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Koalas are Australia’s Most Effective Diplomats

Welcome to the softer side of politics.

President Obama holds a koala at the 2014 G20 Summit in Brisbane, Australia. (Photo: Pete Souza/Public Domain)

In 1943 a young Australian politician by the name of Winston set out to visit the United Kingdom. World War II was raging, but Winston was deemed politically important enough that a law banning his exit was suspended and he embarked on a two-week sea voyage to Liverpool.

A few days before arrival, the ship had a brief clash with a German submarine. Depth charges were set off, creating some noise and disturbance on board. Winston, weakened by the journey, sadly passed away.

“(His) loss is a great disappointment to me,” British Prime Minister Winston Churchill telegrammed the Prime Minister of Australia. He did however, feel that his namesake’s death wouldn’t be totally wasted if Winston could be stuffed. An unusual proposition for most deceased politicians, but not for Winston who was, after all, a platypus.

Australian animals have long been dispatched internationally as a form of diplomacy. In the past two years however, it has been koalas, rather than the platypi, who have shot to international notice as key Australian contenders in political power plays. In March this year, the Australian Labour Party’s ‘Liberal Waste Watch’ site made international news after it reported that the incumbent Liberal Party’s koala diplomacy costs came in at over $400,000. “This Government is obsessed with hugging koalas,” said Waste Watch spokesperson Pat Conroy.

Australian politicians Julie Bishop and Ken Wyatt with a koala in 2014. (Photo: Department of Foreign Affairs and Trade/dfat.gov.au/CC BY 3.0 AU)

The numbers should perhaps not have come as a surprise. Politicians visiting Australia are regularly enticed to wrap their arms around a koala. In 2014, at the G20 international government summit in Brisbane, a koala named Jimbelung stole the limelight, scoring hugs from everyone from Vladimir Putin to Barack Obama. The animals are also loaned out to international zoos. In early 2015, four koalas were sent to Singapore Zoo for a year, during which they received twice-weekly deliveries of eucalyptus leaves.

From Winston the platypus to Jimbelung the koala, animals have come to form an important part of the deployment of ‘soft power.’ The term, coined by American political scientist Joseph Nye, refers to countries’ abilities to co-opt or attract agreement, rather than force it using shows of power.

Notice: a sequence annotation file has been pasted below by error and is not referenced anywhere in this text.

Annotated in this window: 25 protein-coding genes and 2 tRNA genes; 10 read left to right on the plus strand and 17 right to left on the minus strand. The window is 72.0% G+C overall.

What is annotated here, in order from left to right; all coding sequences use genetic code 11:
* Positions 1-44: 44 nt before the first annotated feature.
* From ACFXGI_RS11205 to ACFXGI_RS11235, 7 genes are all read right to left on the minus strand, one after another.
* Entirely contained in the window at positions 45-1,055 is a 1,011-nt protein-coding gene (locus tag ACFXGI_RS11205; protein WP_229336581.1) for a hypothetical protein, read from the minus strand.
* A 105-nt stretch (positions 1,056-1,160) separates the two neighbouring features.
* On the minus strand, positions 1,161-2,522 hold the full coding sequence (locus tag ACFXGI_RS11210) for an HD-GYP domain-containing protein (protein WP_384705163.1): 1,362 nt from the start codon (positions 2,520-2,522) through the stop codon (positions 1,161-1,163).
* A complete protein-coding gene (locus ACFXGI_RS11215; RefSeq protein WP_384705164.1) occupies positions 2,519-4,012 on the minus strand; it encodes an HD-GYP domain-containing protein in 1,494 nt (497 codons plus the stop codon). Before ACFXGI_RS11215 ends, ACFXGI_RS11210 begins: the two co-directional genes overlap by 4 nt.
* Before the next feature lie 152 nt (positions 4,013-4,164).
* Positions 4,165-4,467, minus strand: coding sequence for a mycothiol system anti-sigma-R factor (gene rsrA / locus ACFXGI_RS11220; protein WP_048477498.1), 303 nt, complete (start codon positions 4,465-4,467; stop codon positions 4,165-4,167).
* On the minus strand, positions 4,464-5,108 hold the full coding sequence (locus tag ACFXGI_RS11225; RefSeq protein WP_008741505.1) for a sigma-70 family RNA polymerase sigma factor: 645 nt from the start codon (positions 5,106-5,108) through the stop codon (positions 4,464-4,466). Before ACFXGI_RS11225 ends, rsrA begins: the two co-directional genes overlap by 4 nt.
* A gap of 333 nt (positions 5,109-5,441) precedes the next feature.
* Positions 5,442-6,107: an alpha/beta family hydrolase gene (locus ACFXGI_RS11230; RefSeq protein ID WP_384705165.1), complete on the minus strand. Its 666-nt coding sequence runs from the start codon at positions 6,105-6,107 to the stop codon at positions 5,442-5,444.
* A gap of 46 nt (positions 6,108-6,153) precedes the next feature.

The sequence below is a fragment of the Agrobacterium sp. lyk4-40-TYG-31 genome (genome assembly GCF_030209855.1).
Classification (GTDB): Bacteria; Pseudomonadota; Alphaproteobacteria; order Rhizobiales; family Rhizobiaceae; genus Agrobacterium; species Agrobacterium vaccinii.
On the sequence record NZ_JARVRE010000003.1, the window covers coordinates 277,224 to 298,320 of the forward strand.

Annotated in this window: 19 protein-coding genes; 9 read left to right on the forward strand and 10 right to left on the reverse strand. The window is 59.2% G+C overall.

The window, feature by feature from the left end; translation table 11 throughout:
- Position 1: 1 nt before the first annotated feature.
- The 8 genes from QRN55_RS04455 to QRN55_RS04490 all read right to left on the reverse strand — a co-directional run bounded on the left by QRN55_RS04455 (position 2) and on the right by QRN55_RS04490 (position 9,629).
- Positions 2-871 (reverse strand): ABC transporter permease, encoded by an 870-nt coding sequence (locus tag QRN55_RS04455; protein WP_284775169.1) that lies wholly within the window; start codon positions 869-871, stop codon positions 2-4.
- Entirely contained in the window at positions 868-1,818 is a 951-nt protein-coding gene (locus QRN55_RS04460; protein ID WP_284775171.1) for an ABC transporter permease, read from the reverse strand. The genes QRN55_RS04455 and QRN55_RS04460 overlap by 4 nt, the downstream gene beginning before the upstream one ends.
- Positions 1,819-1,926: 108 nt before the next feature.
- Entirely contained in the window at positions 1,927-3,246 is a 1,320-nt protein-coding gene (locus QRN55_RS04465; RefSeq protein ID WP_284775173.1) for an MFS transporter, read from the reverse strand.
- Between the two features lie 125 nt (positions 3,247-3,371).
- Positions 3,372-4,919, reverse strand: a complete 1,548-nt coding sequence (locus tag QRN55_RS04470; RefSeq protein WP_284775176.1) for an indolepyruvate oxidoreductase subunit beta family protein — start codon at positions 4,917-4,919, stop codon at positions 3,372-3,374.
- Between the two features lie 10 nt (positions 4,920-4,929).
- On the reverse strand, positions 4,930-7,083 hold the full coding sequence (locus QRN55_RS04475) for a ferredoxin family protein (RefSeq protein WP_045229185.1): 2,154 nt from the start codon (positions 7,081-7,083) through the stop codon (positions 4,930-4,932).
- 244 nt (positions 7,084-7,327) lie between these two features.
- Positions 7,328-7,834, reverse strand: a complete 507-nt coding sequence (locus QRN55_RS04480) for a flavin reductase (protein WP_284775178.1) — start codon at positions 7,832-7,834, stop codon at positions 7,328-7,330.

A snacking koala. (Photo: Łukasz Lech/C BY-SA 2.0)

In 2015 Australia was ranked sixth globally for soft power diplomacy by Portland Communications. In a January 2016 address to the US Studies & Centre for New American Security, Australia’s Current Minister for Foreign Affairs Julie Bishop ranked koala cuddling first among other soft power strategies that help “build a stronger, connected and more prosperous region.” And it wasn’t simply a passing comment or a cute addition to a dry speech on international relations. Recently reports have emerged that Australia’s Department of Foreign Affairs and Trade has created a 600-page manual on animal diplomacy strategy.

So how exactly did the sleepy, chlamydia-bearing koala usurp the platypus as a diplomat? The koala is not the most manageable of animals—in 1983 John Brown, former Australian minister for sport, recreation and tourism, declared “it’s flea-ridden, it piddles on you, it stinks and it scratches.” And, like Winston, the first koalas to be transported internationally didn’t fare particularly well. Governor Philip Gidley King wrote in 1803, “ I much fear that their living on leaves alone will make it difficult to send them to England.” It wasn’t until 1880 that a koala finally made it alive to London. Unfortunately its happy home didn’t last long. It was suffocated after a washstand lid fell on its head.

Not always cuddly: koalas sleep for around 20 hours a day. (Photo: Pixabay/Public Domain)

Though not many live koalas were making their way overseas, they were getting some cutesy attention in children’s books. Many attribute the koala’s rise to power to the anthropomorphism employed by Australian authors such as Norman Lindsay and Dorothy Wall. Wall’s Blinky Bill, for example, created in the 1930s, was an anthropomorphic koala who wore overalls and walked upright with a bindle slung over one shoulder. The character was portrayed as both mischievous and patriotic, joining the army during WWII.

As koalas began to be successfully exported to international zoos after WWII, tourism also increased and zoos were often a popular destination. A hugely successful Qantas ad that began in 1967 starred a live koala who complained about the tourism industry. Since then, the advertising value of news coverage of koalas has been estimated in the millions of dollars.

Koala souvenirs. (Photo: Bahudhara/CC BY-SA 3.0

But putting koalas in zoos isn’t as easy as just flying them off to Australia’s hoped-for allies. Koalas are notoriously tricky to keep. According to some however, that’s part of the charm. After all, pandas—China’s ancient answer to soft power—are also difficult to please. In 2013 a trio of environmental historians wrote that “panda loans are not simply part of a larger deal; rather, they represent a ‘seal’ of approval or ‘panda of approval’ and intent for a long, prosperous working relationship.”

Because these animals are hard to look after, taking them on means signaling you’re interested in the long run. And for Australia, nothing says “burgeoning international relations” like a sleepy, smelly koala.